Permits and financing are ready for industrial-scale, land-based Atlantic salmon production in north Pershing County. Construction should start next year on the West Coast Salmon Farm at Cosgrave according to Pershing County Economic Development Director Heidi Lusby-Angvick.Lusby-Angvick made the announcement at last week’s county commission meeting. The salmon production and processing plant will be about 72 miles north of Lovelock and 22 miles south of Winnemucca so there will be nearby jobs for both Pershing and Humboldt County residents.

The “mystery project” will be a reality after years of negotiations, Lusby-Anvick said. Growing tons of fish in a drought-prone environment seems risky but West Coast Salmon has reportedly overcome surface and groundwater concerns. In 2015 litigation filed against the state water engineer, local irrigators claim the Humboldt River Basin’s groundwater has been overallocated causing declining flows in the Humboldt River and irrigation shortages during drought.


“West Coast Salmon has announced that they are making Pershing County their home!!!” Lusby-Angvick proclaimed by email. “I am beyond thrilled to diversify Pershing County’s, and the region’s, economy. We’ll need to celebrate then get back to business on planning to support this business and the region (housing, workforce, infrastructure, etc).” 

Aquaculture qualifies as agriculture so a special use permit will not be needed. Pershing County will receive immediate benefits from the 1.2 million square-foot, first-phase construction project.

“There’s going to be a substantial building permit fee for a project that size,” said County Commission Rob McDougal. “I want to be involved so I can help shepherd this project through the building department, those kinds of hurdles, so it’s as seamless and easy as possible.”

At this point, fish farm construction could start in the second quarter of 2021 with plant completion in the fourth quarter of 2022 but production could be underway before that.

“During the construction phase, they also start raising their salmon,” Lusby-Angvick said. “Once they get a tank in the ground, they put their smolt in it and it goes from smolt to full grown salmon in six months. They will also be building their processing facility during that first phase.”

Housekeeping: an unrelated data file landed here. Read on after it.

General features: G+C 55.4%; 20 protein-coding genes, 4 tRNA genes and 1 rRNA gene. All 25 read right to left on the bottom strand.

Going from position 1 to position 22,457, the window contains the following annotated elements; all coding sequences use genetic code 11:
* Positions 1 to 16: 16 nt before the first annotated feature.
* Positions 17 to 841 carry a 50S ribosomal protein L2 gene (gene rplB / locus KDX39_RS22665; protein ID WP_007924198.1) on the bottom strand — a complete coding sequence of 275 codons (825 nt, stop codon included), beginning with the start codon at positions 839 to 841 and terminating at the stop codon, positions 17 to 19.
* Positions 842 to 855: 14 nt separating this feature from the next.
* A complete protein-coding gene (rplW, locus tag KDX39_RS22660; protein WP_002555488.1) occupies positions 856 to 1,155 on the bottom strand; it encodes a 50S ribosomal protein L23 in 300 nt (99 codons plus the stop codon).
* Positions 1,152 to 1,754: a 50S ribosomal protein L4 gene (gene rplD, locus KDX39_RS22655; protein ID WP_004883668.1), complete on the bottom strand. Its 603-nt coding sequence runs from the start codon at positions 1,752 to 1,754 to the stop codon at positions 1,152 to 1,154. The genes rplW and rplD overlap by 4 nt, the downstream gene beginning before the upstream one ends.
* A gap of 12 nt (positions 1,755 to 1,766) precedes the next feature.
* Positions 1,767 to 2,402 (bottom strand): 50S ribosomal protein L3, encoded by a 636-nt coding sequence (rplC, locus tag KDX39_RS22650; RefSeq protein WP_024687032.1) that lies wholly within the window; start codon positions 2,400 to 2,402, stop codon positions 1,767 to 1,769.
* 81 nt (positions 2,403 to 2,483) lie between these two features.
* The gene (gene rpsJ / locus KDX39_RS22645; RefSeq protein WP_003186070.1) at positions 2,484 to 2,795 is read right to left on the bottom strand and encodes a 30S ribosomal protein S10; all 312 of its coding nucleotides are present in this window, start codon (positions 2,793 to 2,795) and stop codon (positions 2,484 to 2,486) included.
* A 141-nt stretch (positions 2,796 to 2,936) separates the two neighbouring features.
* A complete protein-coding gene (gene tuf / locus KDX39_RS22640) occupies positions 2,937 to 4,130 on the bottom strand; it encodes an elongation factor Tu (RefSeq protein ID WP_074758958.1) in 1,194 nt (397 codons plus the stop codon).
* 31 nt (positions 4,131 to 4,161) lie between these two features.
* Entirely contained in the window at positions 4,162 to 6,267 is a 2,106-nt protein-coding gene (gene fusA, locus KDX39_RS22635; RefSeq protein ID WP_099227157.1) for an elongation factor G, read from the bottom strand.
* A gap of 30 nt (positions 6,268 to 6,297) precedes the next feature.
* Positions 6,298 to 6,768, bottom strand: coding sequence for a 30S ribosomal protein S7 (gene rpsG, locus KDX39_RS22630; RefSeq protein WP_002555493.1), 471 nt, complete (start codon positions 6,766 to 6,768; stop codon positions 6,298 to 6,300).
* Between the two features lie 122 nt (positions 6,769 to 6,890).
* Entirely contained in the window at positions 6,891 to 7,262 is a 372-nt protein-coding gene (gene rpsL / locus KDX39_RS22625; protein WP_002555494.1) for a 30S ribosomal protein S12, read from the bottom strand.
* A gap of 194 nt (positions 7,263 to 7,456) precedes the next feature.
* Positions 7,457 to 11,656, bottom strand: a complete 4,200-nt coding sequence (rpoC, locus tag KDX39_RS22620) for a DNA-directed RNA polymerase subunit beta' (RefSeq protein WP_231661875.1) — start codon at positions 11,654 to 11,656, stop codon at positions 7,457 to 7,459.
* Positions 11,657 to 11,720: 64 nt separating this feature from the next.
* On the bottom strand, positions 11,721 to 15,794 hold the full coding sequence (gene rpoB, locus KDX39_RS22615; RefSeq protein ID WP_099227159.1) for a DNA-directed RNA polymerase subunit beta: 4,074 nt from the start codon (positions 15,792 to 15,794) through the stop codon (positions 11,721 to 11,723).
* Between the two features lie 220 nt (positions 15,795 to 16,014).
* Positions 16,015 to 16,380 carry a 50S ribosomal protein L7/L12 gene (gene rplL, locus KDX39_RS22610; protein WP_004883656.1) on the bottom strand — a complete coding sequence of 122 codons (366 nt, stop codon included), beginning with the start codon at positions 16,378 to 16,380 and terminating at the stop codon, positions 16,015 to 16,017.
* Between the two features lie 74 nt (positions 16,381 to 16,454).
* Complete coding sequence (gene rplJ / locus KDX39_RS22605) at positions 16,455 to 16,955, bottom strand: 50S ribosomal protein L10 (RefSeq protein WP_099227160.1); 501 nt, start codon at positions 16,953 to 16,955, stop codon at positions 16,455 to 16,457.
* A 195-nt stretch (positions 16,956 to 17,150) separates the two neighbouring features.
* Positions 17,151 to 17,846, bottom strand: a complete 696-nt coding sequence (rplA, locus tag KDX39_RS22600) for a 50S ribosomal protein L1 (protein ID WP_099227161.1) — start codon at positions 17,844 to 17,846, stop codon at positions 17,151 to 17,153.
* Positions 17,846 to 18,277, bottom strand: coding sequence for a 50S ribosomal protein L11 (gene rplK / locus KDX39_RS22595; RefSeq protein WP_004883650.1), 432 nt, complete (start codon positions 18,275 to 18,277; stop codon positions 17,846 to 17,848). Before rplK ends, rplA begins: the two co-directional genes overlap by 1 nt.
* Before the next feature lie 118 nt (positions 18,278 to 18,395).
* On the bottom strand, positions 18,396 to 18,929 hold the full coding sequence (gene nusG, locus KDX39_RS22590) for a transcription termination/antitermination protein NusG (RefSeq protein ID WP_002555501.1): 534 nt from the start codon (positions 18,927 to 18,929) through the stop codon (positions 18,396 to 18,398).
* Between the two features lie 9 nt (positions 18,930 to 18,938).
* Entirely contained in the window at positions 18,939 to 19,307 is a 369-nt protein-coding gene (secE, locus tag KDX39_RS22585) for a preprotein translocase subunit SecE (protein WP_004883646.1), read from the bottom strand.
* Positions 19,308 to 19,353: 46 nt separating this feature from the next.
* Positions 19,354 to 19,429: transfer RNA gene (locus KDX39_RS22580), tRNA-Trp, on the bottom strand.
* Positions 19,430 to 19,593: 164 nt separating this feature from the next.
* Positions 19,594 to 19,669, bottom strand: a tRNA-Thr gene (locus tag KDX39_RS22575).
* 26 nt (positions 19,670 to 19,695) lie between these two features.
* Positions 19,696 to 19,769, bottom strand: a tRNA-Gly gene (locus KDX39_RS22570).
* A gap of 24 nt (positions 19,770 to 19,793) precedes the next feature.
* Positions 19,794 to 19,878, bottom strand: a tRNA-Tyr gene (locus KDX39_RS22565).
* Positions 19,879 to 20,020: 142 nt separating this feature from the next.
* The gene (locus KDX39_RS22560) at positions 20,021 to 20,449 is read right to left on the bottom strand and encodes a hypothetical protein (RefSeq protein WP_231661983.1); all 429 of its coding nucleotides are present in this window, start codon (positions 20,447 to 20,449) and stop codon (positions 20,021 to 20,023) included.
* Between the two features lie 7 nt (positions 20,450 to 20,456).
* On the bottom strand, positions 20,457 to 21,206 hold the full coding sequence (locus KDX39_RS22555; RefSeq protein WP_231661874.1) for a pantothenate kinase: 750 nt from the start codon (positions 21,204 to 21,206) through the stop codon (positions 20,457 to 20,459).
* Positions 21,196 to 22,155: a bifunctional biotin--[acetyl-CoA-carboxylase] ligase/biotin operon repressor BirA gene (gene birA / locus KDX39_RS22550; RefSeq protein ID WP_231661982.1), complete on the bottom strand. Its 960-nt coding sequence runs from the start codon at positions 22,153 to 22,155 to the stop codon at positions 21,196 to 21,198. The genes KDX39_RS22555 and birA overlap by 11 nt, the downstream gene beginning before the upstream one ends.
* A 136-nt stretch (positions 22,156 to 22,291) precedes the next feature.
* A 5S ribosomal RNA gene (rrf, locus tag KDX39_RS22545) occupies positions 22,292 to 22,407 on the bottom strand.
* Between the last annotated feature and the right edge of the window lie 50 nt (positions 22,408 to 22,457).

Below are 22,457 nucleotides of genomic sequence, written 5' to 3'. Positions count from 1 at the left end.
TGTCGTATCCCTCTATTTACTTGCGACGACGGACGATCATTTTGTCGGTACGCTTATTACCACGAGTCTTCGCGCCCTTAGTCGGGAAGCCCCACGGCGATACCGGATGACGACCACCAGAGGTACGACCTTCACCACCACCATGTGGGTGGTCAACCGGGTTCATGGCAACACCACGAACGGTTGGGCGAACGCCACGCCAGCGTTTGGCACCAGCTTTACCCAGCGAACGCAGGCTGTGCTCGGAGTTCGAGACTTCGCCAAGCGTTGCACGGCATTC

Construction will require about 500 to 600 workers and the permanent workforce will start at 150 to 200 people and “will potentially be twice that number” if the fish farm expands, she said.

Although Humboldt County and Winnemucca will benefit from the nearby jobs, nearby communities in Pershing County could also benefit from the project, Lusby-Angvick said.

“This is also an opportunity for Imlay and Mill City to grow just a little bit,” she said. “We’ll see.”

Groundwater will irrigate crops as well as grow salmon, Lusby-Angvick told commissioners.

“They plan on keeping the pivots because they need beneficial use for when they release water,” Lusby-Angvick said. “They’ve known from the beginning to make sure you have your water. It’s still what Pershing County does. It’s still farming and that’s what we do.”

Jan Morrison of the Northeastern Nevada Regional Development Authority compared the potential economic benefits of salmon production to lithium production in Humboldt County.

“This project is comparable in size to Lithium Nevada and further diversifies our economy,” she said in an “Mystery project revealed” email to county leaders. “Lithium Nevada is already leading that front by not only mining the resource but processing it here in Humboldt County. West Coast Salmon will grow and process their product in Pershing County making for a very local supply chain...This will greatly benefit both counties and rural northern Nevada.”

According to Undercurrent News, the first goal of the West Coast Salmon plan is annual production of 12,600 tons of head-on gutted (HOG) salmon by the second half of 2024. The company owns enough land and water to expand the facility and produce 50,000 tons of HOG.